Port portion 1200 can define a port wall 1240, from which can protrude one or more guide rails 1250 that are configured to guide ball 1400 away from port 1225 (as ball 1400 is shown in position 1400″) and/or to prevent ball 1400 from seating against port 1225 when condensate is flowing, and/or to direct ball 1400 toward, to, and/or against seat 1125 (as ball 1400 is shown in position 1400′) when no condensate is flowing and/or substantially no water remains in chamber 1300. Thus in the horizontal orientation when condensate is not entering air trap 1000, and/or when a partial vacuum and/or a negative differential pressure exists between seating pipe 1120 and port pipe 1220, then ball 1400, with the aid of guide rails 1300, will essentially seat itself by floating and/or being pulled into position 1400′ against seat 1125.
Seating portion 1100 and/or port portion 1200 can define an approximately cylindrical chamber wall 1320 whose inner surface can be sloped, when air trap 1000 is in a substantially horizontal orientation, to encourage water within chamber 1300 to move toward port wall 1240. Seating portion 1100, port portion 1200, and/or chamber 1300 can be configured to allow sufficient flow area between ball 1400 and the inner surface of chamber wall 1320 to allow both water and debris to pass freely through air trap 1000. When water is flowing, the guide rails 1250 are designed such that the position of the ball 1400 is directed to a position away from the preferred water flow channel between the water inlet and water outlet of air trap chamber 1050, thereby reducing water flow pressure drop and allowing a larger flow area for debris to traverse.
Each guide rail 1250 can be attached to, or an integral part of, port portion 1200. Each guide rail 1250 can be configured to function even if air trap 1000 is angled from horizontal by approximately 5 degrees to approximately 15 degrees, and/or even if air trap 1000 is angled from vertical by approximately 5 degrees to approximately 15 degrees. Any guide rail 1250 can be an elongate structure having any length that permits them to function as described herein, such as from approximately 0.25 to approximately: 10 inches, e.g., 0.5 inches, 0.75, 1 inch, 1.25 inches, 1.48 inches, 3.14 inches, 5.8 inches, 8 inches, etc.). The longitudinal axis of a guide rail 1250 can be straight and/or curved. The cross-sectional shape of a guide rail 1250 can be any shape, such as any or one more closed polygons, whether regular or irregular, solid or hollow, such as a triangle, quadrilateral, square, pentagon, hexagon, circle, ellipse, annulus, etc., which can transition along the length of a guide rail from one shape to another. The widest cross-sectional dimension of a guide rails 1250 can measure from approximately 0.025 inches to approximately: 2 inches, e.g., 0.125 inches, 0.25 inches, 0.33 inches, 0.5 inches, 0.86 inches, 1 inch, 1.62 inches, etc.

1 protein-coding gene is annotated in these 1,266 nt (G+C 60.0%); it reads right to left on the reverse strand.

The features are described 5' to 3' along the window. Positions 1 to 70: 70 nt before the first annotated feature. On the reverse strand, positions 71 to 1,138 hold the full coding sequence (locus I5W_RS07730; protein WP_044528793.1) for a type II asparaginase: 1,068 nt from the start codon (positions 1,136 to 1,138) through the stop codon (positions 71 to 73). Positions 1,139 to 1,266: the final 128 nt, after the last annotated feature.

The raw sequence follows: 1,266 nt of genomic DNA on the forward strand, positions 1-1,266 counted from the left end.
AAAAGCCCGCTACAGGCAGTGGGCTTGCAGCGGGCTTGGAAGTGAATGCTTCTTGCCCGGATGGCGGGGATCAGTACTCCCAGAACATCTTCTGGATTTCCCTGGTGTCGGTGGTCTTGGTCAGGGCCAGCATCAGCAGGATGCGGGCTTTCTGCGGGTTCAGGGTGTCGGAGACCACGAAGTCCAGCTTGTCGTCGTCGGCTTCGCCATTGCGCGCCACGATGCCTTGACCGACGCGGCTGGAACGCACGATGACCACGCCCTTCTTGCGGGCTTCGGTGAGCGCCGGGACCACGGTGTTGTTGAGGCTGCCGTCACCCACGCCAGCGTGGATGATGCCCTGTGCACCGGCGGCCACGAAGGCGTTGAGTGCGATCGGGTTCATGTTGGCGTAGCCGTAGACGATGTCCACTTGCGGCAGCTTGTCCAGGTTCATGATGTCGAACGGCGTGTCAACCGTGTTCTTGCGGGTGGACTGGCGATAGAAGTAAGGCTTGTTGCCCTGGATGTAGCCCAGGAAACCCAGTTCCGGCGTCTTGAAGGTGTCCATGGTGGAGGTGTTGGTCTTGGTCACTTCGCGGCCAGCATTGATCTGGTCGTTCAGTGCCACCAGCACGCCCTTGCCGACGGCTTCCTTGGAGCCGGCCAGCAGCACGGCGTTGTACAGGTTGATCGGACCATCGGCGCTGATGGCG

FIG. 5 provides a perspective view of an exemplary embodiment of seating portion 1100, with seat 1125, seating passage 1130, chamber-facing seating wall surface 1140, clean-out portion 1150, and cylindrical chamber wall 1320 visible. FIG. 6 provides a perspective view of an exemplary embodiment of port portion 1200, with port 1225, port passage 1230, chamber-facing port wall surface 1240, and guide rails 1250 visible.
FIG. 7 provides a perspective view of an exemplary embodiment of trap body 1050, with seat portion 1100, seat pipe mating portion 1110, clean-out portion 1150, port portion 1200, port pipe mating portion 1210 visible. FIG. 8 provides a cross-sectional view of the exemplary embodiment of trap body 1050 taken at section B-B of FIG. 7. FIG. 9 provides a cross-sectional view of the exemplary embodiment of trap body 1050 taken at section C-C of FIG. 7.